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Reformation opening tech-enabled store inspired by Silicon Valley

Reformation's tech-enabled San Francisco store
Reformation’s tech-enabled San Francisco store

Reformation is set to open its fifth store, this time in San Francisco, and inspired by brands that call Silicon Valley home, including Apple and Tesla. The result will be a more efficient experience for those who visit, enabled via touchscreen monitors and a smart dressing room setup.

The aim is to get away from the “self-service cafeteria” feel of so many stores, according to founder Yael Aflalo. “Most [stores] are super messy, you can never find your size, you have to wait in line forever, the dressing room lighting is the worst,” she told Fashionista. “I felt like a high-volume, high-end retail experience was basically nonexistent. So we wanted to blend internet and IRL to create a store we’d actually want to go to ourselves — that hopefully solves a lot of these problems.”

She took inspiration from the ease of shopping at Apple, where even on its busiest days, there’s a high level of customer service maintained. She particularly appreciated the fact the products are neatly on display, not cluttering the store, and used that to inform the way she designed her own space, placing her best selling pieces front and centre.

Reformation's tech-enabled San Francisco store
Reformation’s tech-enabled San Francisco store

The touchscreens meanwhile were influenced by Tesla, where there are similarly minimal models on display and instead digital interfaces that showcase the detail of everything you can purchase. “I bought a Tesla in a showroom and it left a profound impression on me,” Aflalo told Fast Company. “Usually buying a car is so difficult and horrible. But buying a Tesla on a flatscreen monitor was so easy that I wondered if I was doing it right: I picked the color I wanted, entered my address, and swiped by credit card, then it was all done. My car showed up a month later.”

Customers to the Reformation store can use the touchscreens to explore looks they like, and then select them to arrive in the dressing room. Much like the Rebecca Minkoff and Ralph Lauren experiences, that connected space allows users to request additional sizes, colours or styles, as well as do things like change the lighting and play your own music.

Aflalo says she’s already planning the next steps, including a system that merges both the online and offline experience in a literal sense – allowing shoppers to purchase an item there and then to have it sent home, or to pre-order at home and have them ready for you to try on when you come in.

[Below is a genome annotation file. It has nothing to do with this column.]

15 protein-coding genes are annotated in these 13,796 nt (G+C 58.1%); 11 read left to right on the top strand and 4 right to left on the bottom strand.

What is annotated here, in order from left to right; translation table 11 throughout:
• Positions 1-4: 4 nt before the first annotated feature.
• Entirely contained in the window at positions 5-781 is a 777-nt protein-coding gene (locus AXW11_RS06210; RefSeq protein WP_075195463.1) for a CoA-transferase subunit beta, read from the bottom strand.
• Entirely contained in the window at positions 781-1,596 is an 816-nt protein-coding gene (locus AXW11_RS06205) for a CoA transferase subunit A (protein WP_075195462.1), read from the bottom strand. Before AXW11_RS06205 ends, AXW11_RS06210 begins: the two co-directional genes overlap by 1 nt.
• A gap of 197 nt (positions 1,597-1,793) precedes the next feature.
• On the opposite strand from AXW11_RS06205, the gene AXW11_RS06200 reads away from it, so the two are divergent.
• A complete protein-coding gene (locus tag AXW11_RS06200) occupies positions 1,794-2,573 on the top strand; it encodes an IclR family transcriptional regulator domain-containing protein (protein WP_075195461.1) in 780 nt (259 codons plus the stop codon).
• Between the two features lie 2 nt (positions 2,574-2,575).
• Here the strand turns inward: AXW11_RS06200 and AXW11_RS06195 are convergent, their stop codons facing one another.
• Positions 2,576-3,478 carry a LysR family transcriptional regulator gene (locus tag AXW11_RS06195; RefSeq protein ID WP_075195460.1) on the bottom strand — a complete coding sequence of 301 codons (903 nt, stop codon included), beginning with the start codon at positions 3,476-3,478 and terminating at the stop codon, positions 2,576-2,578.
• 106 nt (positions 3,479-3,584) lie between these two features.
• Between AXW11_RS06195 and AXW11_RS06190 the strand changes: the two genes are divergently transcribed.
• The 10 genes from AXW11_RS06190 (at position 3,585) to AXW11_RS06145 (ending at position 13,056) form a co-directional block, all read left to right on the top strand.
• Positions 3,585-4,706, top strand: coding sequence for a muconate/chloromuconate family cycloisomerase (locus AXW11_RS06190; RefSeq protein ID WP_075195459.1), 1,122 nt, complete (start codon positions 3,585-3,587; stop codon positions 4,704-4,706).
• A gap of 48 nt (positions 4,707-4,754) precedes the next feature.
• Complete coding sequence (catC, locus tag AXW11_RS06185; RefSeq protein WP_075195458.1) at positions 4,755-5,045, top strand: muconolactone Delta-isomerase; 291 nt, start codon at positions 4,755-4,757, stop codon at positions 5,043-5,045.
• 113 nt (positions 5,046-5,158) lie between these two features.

The store opens at 914 Valencia Street in San Francisco on February 21.

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Digital snippets: Ralph Lauren’s connected fitting room, IBM Watson predicts holiday shopping, Burberry customers can star in new campaign

Here’s a round-up of the latest stories to know about surrounding all things fashion and tech…

A Polo Ralph Lauren associate trying out the interactive fitting

  • Ralph Lauren and Oak Labs debut interactive fitting rooms [WWD]
  • IBM Watson trend app predicts hot holiday shopping items [AdAge]
  • Burberry makes customers the star of their own fashion campaign [Brand Republic]
  • Sephora’s new retail stores will take cues from YouTube [Digiday]
  • New Balance will sell 3D-printed shoes in Boston starting next year [Beta Boston]
  • Target’s big digital holiday campaign combines Snapchat, Facebook and Instagram [AdWeek]
  • J Crew and American Girl embrace social commerce ads for the holidays [AdWeek]
  • Andy Dunn’s plans to build a digital native brand empire with Bonobos [Redef]
  • Burberry receives top ranking in L2 digital index [Yahoo]
  • Macy’s imagines the shop of the future in time for Black Friday [PSFK]
  • What’s behind the exodus from Rent the Runway? [Fortune]
  • Amazon touts new drone prototype [WSJ]
  • Brooklyn’s Catbird prioritises digital over brick-and-mortar expansion [Fashionista]
  • Is there still hope for fashion crowdfunding? [BoF]
  • Can artificial intelligence sell shoes? [WSJ]
  • Three ways data is transforming fashion retail [WGSN]
  • Instant messaging will change the way brands talk to customers, says Tictail [Wired]
  • The potential of geolocation for revolutionising retail [HBR]
  • Retail enters third phase of digital evolution [FT]
  • Will social selling work in fashion? [BoF]
  • Hands-on with Facebook’s haphazard shopping feed [TechCrunch]
  • The future of shopping is… Second Life on acid? Imagining a virual reality mega mall [Co.Design]
  • Stitch Fix creates an army of brand advocates, one social share at a time [The Future of Commerce]